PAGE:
New Delhi, Oct 16: Striking down the National Judicial Appointments Commission Act on Friday, Justice Jagdish Singh Khehar said it intruded upon the independence of judiciary.
Terming as "unconstitutional and void" the Constitution's 99th amendment that provides for the appointment of judges to higher judiciary, Friday's order said its composition infringed upon the primacy of judiciary in judicial appointments.
Justice Khehar brushed aside the government's contention to the contrary, and said the trashing of the 99th amendment would automatically restore the operation of collegium system.
In his separate judgment, Justice Khehar said that the presence of the chief justice and two senior-most judges immediately after him in the six-member NJAC, which has now been struck down, was "insufficient to preserve the primacy of the judiciary in the selection and appointment of judges to the higher judiciary", including their transfer from one high court to another.
Justice Khehar said that the provision of the Constitution amendment (Clause (c) of the Article 124 A(1)) that provides for the presence of the union law minister in the NJAC as an ex-officio member was "ultra vires" of the Constitution as it "impinges upon the principles of independence of the judiciary" as well as "separation of powers".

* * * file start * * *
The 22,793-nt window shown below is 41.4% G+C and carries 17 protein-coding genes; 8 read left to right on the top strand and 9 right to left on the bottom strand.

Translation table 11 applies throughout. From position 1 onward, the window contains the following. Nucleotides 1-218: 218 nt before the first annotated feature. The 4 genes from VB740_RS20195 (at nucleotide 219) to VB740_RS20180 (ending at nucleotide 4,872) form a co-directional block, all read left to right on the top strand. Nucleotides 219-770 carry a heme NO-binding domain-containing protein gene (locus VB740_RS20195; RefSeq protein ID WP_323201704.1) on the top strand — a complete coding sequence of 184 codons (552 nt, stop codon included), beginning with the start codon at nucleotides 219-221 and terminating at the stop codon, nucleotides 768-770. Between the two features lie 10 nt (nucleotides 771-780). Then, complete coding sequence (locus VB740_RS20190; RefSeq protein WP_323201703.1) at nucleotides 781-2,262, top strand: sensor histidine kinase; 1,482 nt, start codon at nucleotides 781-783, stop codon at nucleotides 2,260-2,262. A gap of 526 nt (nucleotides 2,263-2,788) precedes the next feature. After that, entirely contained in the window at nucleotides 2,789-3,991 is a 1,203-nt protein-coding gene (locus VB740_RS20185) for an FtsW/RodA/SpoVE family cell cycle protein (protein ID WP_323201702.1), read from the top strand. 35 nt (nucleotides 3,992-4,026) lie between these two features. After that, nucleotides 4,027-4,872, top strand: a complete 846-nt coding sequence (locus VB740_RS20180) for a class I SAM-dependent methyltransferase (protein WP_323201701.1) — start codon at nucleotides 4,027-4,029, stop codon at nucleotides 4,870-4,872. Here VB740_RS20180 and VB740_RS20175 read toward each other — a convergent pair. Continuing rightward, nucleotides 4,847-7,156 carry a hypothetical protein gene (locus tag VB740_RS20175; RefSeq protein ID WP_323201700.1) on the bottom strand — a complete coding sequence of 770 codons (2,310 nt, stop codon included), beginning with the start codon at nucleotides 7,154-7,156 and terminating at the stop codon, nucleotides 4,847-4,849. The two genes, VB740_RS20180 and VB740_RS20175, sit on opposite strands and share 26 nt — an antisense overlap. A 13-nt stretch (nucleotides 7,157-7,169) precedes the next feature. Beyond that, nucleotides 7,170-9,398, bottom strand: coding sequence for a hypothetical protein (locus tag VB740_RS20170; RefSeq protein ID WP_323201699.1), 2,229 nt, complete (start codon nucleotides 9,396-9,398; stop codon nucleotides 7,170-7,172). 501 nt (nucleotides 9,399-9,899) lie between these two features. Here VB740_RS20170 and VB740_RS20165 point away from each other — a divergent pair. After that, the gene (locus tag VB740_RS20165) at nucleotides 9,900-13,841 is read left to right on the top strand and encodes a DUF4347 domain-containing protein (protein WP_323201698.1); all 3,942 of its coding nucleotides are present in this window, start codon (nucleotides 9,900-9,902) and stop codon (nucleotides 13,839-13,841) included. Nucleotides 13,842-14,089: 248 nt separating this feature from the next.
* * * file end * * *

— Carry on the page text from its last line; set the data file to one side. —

Nixing the provision (Clause (d) of the Article 124 A(1)) providing for two eminent persons on the NJAC, Justice Khehar said that the "inclusion of two eminent persons" as members of the NJAC is ultra vires the provisions of the Constitution for a variety of reasons and that the same was violative of the "basic structure" of the Constitution.
In his judgment, he said: "In view of the striking down of Article 124A(1), the entire Constitution (99th Amendment) Act, 2014, is liable to be set aside."
"I have concluded, that with the setting aside of the impugned Constitution (99th Amendment) Act, 2014, the provisions of the Constitution sought to be amended thereby, would automatically revive, and the status quo ante would stand restored," Justice Khehar said.